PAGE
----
James L. Wescoat Jr., Aga Khan Program for Islamic Architecture
Designers have joined Pakistan’s wider society to mobilize flood relief and reconstruction in the Indus basin. Memories of the 2005 Kashmir earthquake remained strong when the floods struck in 2010. Just a few months before the flood, a massive landslide had inundated villages above Attabad in the Hunza Valley of Gilgit-Baltistan (figs 1 and 2). The villagers’ plight was later eclipsed by the massive flood, and worsened by disruptions of energy, supplies, and transport from down country.
In the international media, Pakistan’s suffering was subsequently overshadowed by vast flooding in Australia, earthquakes in New Zealand, and the continuing devastation in Haiti. None of this slowed the occurrence of smaller flash floods, landslides, storms, and building failures in Pakistan (figs 3 and 4). In each case, questions have arisen about the role of design in reducing– rather than aggravating–vulnerability to future disasters. Are professional building standards and construction practices sound? Are they implemented and enforced? Is development occurring in hazardous locations?
Are structural measures coordinated with non-structural programs for warning, evacuation, zoning, and insurance? At a deeper level, are designers addressing the root causes of disaster – poverty, inequality, and rights of access to safe shelter, water, and social protection? emergency shelter and conduct design-build studios, as best as we can. In the U.S.A. numerous studios have addressed Hurricane Katrina and Haiti reconstruction,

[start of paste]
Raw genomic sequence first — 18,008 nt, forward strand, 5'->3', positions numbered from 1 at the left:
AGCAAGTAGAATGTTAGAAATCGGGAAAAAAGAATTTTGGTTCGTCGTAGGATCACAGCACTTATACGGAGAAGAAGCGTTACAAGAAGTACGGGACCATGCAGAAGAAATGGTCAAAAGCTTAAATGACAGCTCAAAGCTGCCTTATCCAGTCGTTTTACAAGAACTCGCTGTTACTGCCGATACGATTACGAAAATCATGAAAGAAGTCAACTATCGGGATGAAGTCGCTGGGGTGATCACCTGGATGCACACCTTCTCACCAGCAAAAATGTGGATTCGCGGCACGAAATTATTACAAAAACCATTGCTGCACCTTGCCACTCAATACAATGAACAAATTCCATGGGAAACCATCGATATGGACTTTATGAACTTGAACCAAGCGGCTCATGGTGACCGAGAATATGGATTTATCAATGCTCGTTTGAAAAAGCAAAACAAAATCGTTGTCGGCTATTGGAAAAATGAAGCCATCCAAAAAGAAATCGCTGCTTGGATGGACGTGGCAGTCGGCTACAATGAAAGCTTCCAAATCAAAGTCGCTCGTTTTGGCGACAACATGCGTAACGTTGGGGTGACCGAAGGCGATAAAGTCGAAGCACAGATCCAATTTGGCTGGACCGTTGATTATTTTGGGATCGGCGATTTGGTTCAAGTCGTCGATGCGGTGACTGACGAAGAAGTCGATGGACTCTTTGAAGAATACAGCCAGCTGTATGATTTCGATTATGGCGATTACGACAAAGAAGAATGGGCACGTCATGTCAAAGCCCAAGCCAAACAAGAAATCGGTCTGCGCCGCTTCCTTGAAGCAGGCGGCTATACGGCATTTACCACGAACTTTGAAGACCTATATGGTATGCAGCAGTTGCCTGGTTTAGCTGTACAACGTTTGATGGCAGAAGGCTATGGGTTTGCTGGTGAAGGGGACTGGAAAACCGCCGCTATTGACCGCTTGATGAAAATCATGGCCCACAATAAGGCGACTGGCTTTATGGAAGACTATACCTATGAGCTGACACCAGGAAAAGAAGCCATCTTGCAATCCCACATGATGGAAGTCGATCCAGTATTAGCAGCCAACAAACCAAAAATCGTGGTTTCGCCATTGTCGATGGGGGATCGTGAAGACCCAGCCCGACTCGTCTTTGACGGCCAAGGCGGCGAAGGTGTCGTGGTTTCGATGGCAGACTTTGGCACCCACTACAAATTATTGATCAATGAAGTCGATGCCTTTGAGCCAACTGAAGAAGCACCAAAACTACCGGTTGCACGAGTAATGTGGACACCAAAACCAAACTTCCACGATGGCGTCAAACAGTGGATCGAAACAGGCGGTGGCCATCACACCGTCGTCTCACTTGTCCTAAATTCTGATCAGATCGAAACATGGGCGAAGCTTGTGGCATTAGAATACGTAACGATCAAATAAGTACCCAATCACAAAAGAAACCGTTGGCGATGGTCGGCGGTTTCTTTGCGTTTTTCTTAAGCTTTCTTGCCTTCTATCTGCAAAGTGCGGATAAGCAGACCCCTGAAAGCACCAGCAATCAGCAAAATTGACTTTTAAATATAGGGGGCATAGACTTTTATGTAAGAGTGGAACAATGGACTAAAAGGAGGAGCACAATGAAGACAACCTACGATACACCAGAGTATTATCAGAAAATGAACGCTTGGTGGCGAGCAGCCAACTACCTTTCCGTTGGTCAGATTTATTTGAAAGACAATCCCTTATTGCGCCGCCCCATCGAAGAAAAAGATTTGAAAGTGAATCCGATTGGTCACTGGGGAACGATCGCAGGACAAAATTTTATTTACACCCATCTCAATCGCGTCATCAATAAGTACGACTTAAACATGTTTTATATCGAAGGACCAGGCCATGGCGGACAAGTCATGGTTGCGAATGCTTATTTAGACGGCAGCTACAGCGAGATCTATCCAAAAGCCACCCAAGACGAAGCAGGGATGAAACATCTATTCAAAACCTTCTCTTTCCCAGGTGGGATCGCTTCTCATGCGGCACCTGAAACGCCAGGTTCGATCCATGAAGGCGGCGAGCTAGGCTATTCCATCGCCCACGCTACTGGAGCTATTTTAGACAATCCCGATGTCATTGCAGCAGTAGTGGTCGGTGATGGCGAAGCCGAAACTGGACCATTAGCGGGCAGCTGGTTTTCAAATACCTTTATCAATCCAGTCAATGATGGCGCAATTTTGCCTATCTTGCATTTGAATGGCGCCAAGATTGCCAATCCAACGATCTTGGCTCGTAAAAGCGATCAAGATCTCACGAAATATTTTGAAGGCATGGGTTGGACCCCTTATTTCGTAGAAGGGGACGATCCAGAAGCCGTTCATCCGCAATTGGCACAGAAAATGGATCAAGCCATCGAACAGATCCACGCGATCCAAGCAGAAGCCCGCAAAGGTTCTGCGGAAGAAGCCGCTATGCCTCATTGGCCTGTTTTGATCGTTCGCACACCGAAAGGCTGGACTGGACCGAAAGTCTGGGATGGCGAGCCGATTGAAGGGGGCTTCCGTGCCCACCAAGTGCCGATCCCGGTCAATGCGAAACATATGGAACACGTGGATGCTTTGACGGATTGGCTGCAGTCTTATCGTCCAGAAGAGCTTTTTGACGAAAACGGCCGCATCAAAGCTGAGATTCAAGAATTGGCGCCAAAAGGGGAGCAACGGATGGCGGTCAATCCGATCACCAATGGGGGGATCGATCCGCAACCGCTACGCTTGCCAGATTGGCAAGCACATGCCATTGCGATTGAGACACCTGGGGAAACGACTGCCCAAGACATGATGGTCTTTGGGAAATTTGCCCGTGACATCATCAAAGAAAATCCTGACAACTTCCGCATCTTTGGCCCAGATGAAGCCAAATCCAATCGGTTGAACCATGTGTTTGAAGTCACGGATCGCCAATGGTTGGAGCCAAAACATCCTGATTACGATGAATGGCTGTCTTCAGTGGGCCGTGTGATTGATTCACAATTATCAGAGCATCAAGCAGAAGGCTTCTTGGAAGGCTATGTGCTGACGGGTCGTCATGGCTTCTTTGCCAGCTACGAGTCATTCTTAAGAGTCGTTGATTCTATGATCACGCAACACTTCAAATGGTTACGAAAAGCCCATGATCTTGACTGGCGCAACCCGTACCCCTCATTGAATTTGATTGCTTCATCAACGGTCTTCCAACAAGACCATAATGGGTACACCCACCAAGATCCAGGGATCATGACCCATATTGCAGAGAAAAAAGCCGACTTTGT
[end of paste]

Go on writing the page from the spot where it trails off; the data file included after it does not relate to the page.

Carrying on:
We do not seem to appreciate the relevance of natural hazards for the legal and ethical foundation of our professions, which is to protect health, safety and welfare. Instead, we mobilize immediately after disasters to provide emergency shelter and conduct design-build studios, as best as we can.
In the U.S.A. numerous studios have addressed Hurricane Katrina and Haiti reconstruction, while in Pakistan studios have concentrated on the massive earthquake and flood events. Although passionate and well- intentioned, these efforts do not have time to draw or build upon the essential body of research knowledge and practical experience.